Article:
Understand how automated data collection in electronic commerce can become unmanageable.
- One of the difficulties posed by applications such as Google Analytics and Adobe Analytics is that they can provide you with too much of a good thing. Particularly in business applications, you want to use the analytics and data to help guide your decision making about pricing, advertising, delivery channels, product placement and so on. But an application that collects web traffic can easily return hundreds of different variables that describe the traffic and hundreds of thousands of site visits made by tens of thousands of potential customers.
It can be very difficult to decide which variables deserve further analysis and which don't. Furthermore, you can't analyze all those variables on a person by person basis, not when there are tens of thousands persons to analyze. Here is a simple example. I have a little app that I wrote that collects hourly data on Amazon's sales rankings for a few of my books. Here's an example of what it looks like, and this is a stripped down example, showing results for just part of one day. Columns B through E have reports of 50,000 observations in that data set, where each observation measures the rankings of four books, each hour of each day going back to 2010.
Columns G through J tally a sale if the ranking rose markedly from the prior hour. And what I'm showing you omits 10 other books that I track as well as their electronic editions. So I need a way to collapse all those 50,000 observations on each of four books into a less overwhelming mass of data. You might well have the same sort of problem, although instead of 50,000 dates and times, you might have 50,000 different customers, and you may very well have more than just five books to track, with say 25 different products times 50,000 customers, you can see how things can get out of hand very quickly.
That's where data reduction comes in. The idea is to categorize observations, which might be customers, into a few groups rather than tens of thousands of individuals. That's the idea behind cluster analysis. When you have only one variable to measure, such as a customer's state of residence, the categories are pretty straight forward, but when you have the customer's location, approximate age, approximate income, type of operating system, sex, marital status and so on, you need something more sophisticated, than just tossing all the California residents into one pile, South Dakota residents into another pile, Florida residents into another pile until you have 50 piles.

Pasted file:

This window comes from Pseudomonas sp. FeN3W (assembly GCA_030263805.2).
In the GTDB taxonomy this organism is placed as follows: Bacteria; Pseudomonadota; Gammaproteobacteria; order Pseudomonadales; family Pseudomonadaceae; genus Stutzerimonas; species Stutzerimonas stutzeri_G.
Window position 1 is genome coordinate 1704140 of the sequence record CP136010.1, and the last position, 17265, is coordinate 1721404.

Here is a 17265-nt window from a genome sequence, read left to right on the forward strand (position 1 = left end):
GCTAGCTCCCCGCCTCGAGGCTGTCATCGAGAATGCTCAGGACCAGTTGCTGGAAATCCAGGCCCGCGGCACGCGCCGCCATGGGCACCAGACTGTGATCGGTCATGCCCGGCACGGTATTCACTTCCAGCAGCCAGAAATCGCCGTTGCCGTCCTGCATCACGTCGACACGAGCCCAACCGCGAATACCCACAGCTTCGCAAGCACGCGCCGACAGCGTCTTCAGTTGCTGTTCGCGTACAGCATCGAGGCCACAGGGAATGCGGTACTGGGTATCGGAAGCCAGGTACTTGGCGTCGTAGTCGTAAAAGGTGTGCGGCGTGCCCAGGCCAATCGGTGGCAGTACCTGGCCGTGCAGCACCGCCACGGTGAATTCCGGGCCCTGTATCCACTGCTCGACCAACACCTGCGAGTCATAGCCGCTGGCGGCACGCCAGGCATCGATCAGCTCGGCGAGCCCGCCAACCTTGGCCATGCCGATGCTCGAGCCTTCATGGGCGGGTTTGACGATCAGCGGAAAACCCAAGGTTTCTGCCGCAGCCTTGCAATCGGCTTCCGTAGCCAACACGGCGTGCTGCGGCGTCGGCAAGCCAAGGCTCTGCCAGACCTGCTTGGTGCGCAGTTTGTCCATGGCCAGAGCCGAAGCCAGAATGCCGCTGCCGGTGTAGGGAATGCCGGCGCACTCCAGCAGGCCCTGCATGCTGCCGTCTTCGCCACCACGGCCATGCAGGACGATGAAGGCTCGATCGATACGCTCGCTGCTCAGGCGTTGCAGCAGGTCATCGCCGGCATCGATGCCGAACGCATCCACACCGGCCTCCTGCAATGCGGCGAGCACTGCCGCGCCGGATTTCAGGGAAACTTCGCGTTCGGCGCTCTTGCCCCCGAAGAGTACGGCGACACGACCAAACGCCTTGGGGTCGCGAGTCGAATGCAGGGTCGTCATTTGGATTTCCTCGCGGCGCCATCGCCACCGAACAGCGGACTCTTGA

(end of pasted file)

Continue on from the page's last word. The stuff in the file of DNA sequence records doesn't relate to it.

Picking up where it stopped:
The same is true for the variables that you're measuring. These variables might represent your product lines, and 25 products might group easily into three or four product sets, but if they don't, or if you suspect that there might be a better way to group them, then a technique called principal components analysis can help you to reduce the number of variables down to a few factors, underlying or latent components without losing a significant amount of information. In this course, I show you how the two techniques of cluster analysis and principal components analysis can put you in a more sensible position to analyze the big data that you've collected.
These techniques can provide you with much stronger inferences regarding what your data is telling you about your customers and your products. This is a brief course, and as such you can't go into all the details of these techniques, but it does drill down to actually running a principal components analysis and a cluster analysis, so that you can see how this data reduction can take place on your company's computers.
In this course, Conrad Carlberg explains how to carry out cluster analysis and principal components analysis using Microsoft Excel, which tends to show more clearly what's going on in the analysis. Then he explains how to carry out the same analysis using R, the open-source statistical computing software, which is faster and richer in analysis options than Excel. Plus, he walks through how to merge the results of cluster analysis and factor analysis to help you break down a few underlying factors according to individuals' membership in just a few clusters.
- Reviewing the problems created by an overabundance of data
- Understanding the rationale for clustering and principal components analysis
- Using Excel to extract principal components
- Using R to extract principal components
- Using R for cluster analysis
- Using Excel for cluster analysis
- Setting up confusion tables in Excel
- Using cluster analysis and factor analysis in concert